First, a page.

Bombay Mix

England managed to give away the first test cricket match. As if I didn’t already get enough piss taken out of me by Indians on account of the symbol of fertility in my left nostril.

We’re in Bombay. We laugh in the face of terror. We flew here from Calcutta, having enjoyed several days of conviviality and many bottles of Kingfisher with the guys we met on the train from Varanasi. I’m good at temporary friendships, but it’s still a little sad to wave goodbye to people whose company we’ve enjoyed in an unexpectedly charming city.

After landing in Bombay, we paid close attention to the customary announcement of both time and temperature. The time was 6pm, the after-dark temperature a sweltering 30 degrees. My immediate impression is of a city in rapid development. A pseudo-intellectual might say it is a city self-consciously shedding India’s less appealing characteristics while capitalising on its strengths, purloining European notions of civility and bonhomie when and where it suits. In other words, people seem to obey traffic signals!

This is the financial capital of the Indian sub-continent, the streets of commerce vibrant and relatively clean. It’s the home of the Indian film industry, which makes more money and movies than Hollywood. There are dozens and dozens of plush restaurants, bars, nightclubs and sky-scrapers, and yet – get this – more than HALF of Bombay’s population live in slums. It’s a familiar sight in London to see a tree-lined street with beautiful Edwardian houses backing onto a downtrodden council estate, but it is nothing compared to the stark contrast you see as you come in to land at Bombay airport; high-rise buildings jostling for position with thousands and thousands of tin boxes, mud huts and mountains of plastic bottles. Seeing the humans who inhabit the slums washing themselves and their clothes in murky puddles makes me wonder if there is really such a thing as poverty in western Europe.

Confession – we went to a McDonalds. I had a McVeggie Meal which cost 111 rupees. After chalking up twenty veg curries in a row I’m not even particularly ashamed of myself. I’ve been thinking a lot about food. I decided to be a vegetarian for as long as possible, probably until we get to Singapore. I should be vegetarian anyway; arguments of both health and morality are compelling. I think it is wrong to kill a sentient being for no reason other than to eat it unless there is no alternative. The trouble is, I love bacon more than I hate being wrong. In fact, I love most pork products more than I hate being wrong. We’ve been away for less than a month, and yet I daydream about bacon, salami, roast pork, gammon streaks, pork pies, sausages – you name it. Me and Nas also made lists of our top five cuisines in order of preference. Here’s mine:

1. Italian. Creamy avocados, juicy tomatoes, milky mozzarella, pizza, pancetta, wild mushroom, salami, anchovies, Parmesan, olives and their oil, ravioli, veal escallops, ice cream, pannetone, espresso, cappuccino, chianti – I love it all.

2. Japanese. Glistening salmon nigiris and fried tuna katsu rolls with plenty of ginger, wasabi, green tea and miso soup makes me feel healthy, calm and thoroughly nourished.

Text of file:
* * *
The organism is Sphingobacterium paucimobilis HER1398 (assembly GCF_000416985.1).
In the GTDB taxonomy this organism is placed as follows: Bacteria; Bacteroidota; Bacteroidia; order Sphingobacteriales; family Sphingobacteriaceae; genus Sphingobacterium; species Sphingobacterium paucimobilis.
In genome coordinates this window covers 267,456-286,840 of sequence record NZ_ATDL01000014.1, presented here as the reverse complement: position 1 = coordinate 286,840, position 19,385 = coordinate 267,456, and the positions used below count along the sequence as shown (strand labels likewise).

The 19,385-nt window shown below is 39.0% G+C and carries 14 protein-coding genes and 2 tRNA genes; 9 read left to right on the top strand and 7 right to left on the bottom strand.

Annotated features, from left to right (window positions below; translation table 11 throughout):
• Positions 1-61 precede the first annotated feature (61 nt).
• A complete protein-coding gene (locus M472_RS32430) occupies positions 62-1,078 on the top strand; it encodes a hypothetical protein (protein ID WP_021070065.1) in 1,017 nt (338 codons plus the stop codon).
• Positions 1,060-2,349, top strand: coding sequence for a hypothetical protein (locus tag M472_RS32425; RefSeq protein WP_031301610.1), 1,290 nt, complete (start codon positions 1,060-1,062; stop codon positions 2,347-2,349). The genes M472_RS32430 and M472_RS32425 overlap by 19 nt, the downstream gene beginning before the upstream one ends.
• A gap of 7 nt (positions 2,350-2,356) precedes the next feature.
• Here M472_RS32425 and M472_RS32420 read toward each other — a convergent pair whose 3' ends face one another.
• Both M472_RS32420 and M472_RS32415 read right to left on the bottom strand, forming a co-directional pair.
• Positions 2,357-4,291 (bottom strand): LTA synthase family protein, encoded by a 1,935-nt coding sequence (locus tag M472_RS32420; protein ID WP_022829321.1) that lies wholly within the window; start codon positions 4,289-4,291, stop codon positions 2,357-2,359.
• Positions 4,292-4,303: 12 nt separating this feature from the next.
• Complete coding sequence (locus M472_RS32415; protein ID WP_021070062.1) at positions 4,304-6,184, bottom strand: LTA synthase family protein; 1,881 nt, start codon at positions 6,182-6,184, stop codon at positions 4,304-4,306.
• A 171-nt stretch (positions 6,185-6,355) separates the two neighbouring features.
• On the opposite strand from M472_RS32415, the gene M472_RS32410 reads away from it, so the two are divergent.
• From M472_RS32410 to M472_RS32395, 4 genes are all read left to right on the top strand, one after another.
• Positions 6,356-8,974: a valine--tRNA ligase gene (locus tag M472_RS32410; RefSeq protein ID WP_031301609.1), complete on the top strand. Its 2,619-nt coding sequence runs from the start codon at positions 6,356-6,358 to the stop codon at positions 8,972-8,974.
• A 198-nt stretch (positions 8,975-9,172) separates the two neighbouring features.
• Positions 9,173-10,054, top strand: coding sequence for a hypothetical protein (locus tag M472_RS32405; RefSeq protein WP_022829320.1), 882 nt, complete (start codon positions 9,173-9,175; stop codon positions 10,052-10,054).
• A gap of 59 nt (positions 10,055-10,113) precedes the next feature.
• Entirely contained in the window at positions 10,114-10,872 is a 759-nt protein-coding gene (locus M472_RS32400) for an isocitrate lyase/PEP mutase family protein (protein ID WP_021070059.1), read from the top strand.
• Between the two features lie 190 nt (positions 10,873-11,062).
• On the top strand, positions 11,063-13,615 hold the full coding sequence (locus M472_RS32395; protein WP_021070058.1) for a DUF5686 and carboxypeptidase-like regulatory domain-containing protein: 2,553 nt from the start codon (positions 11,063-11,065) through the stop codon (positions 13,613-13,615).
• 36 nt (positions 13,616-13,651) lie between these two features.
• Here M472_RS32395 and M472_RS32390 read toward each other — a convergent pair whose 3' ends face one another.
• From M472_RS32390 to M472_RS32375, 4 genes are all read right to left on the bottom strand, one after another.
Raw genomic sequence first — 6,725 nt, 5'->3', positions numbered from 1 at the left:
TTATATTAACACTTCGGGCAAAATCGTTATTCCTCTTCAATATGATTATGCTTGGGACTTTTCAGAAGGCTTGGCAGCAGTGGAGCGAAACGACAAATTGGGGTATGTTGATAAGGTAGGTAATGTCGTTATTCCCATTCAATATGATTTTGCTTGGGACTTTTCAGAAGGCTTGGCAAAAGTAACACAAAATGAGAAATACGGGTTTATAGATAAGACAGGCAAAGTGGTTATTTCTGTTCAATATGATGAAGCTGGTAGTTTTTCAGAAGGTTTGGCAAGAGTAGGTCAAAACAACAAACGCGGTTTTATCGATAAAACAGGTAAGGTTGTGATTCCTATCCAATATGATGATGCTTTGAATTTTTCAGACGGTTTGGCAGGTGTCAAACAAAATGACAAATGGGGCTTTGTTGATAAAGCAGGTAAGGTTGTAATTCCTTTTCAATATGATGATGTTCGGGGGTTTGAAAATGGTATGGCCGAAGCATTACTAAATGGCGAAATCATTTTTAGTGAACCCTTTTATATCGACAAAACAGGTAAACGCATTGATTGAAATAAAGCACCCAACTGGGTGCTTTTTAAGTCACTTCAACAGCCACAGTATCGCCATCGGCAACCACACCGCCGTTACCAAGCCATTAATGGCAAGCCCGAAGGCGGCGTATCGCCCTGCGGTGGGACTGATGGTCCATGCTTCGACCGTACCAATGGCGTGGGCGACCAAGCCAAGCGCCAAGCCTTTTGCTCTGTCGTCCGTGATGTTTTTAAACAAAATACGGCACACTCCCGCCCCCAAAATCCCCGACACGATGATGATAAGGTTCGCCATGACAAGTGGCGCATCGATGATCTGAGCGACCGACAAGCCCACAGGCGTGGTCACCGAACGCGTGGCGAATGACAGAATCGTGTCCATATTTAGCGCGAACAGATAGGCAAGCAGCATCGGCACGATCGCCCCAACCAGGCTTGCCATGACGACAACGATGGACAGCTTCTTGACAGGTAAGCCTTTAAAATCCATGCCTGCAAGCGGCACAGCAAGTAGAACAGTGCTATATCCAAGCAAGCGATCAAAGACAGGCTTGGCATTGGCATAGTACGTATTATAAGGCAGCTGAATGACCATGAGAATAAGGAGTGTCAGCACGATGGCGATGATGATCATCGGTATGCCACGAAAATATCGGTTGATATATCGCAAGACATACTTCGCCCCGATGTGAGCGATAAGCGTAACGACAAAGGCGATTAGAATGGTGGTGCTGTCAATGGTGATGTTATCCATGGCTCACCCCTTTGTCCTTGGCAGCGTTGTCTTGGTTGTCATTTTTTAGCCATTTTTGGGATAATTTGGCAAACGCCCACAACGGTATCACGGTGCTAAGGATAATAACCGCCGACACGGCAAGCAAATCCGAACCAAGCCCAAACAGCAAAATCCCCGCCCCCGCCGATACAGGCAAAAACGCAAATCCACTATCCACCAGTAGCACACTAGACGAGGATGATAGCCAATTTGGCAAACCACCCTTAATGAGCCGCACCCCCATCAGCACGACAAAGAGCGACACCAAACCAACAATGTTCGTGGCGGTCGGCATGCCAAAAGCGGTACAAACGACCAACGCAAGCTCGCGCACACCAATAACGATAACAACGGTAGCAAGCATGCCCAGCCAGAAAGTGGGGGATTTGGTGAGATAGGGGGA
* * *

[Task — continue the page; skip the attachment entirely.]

3. French/Belgian. Pates of innumerable variety in texture. Crunchy warm fresh bread. Moules et frites. Croissants. Pain au (transcendental) chocolate. Bordeaux and Burgundy wines of infinite complexity. And in the case of the Belgians, abbey beers. Mmm mmm.

4. Chinese. A dubious choice, but I’m thinking more about a delicately prepared feast of Dim Sum with jasmine tea than chow mein and chop suey, although those certainly hit the spot when they’re called upon to do so.

5. British. Yeah, you heard! Cheddar cheese, worcester sauce, soft bread, roast beef, yorkshire puddings, bananas and custard, cornish pasties, ale, scotch, tea milk one sugar, pie and mash and, yes, fish and fucking chips.

Hmmm, what else? I slept badly last night and we’ve been on the move all day so we didn’t fancy exploring the bars of Bombay just yet. As such, I have nothing better to do this evening than watch the cricket highlights (hmmm) and tap away on the eee. What other self-absorbed nonsense can I think to share? I just shaved for the first time since we left. I’d never before gone more than about a week without shaving, and was curious about letting my beard grow. It didn’t look terrible and was surprisingly blond, but my beloved wouldn’t let me kiss her and Bombay is WAY too hot to wear anything insulating that doesn’t absolutely have to be there. I wanted to get it shaved off at a Barber’s shop with a cut-throat razor, but the heat of Bombay forced me to take immediate and private action on arrival at our hotel.

I logged onto a uk news website the other day and wished I hadn’t bothered. The Jean Charles De Menezes inquiry turning into a risible farce was an illustrative reminder that Britain is a corrupt and shameful autocracy. One of the reasons I wanted to travel around Asia for a few months was so that I could see England in a fonder light. Something tells me I’m pissing into the wind with that one.


2 Responses to Bombay Mix

  1. mieke says:

    i’d say there is definitely no poverty in holland compared to the uk even. your council estates were pretty shocking to me at the time, and i’ve seen worse in italy… but probably not to the scale you find poverty in asia.

    i miss taro’s and belgo’s and dim sum. there are no equivalents here and if there were i can’t afford them (yet). the joys of eating out once a week seem to be lost on the dutch as well… pricks.

    there is actually an english shop in leiden! the owners drive to the uk once a week and bring back things like lime pickle (my mom forgot to take the jar she bought me out of her hand luggage) and tesco sausages.

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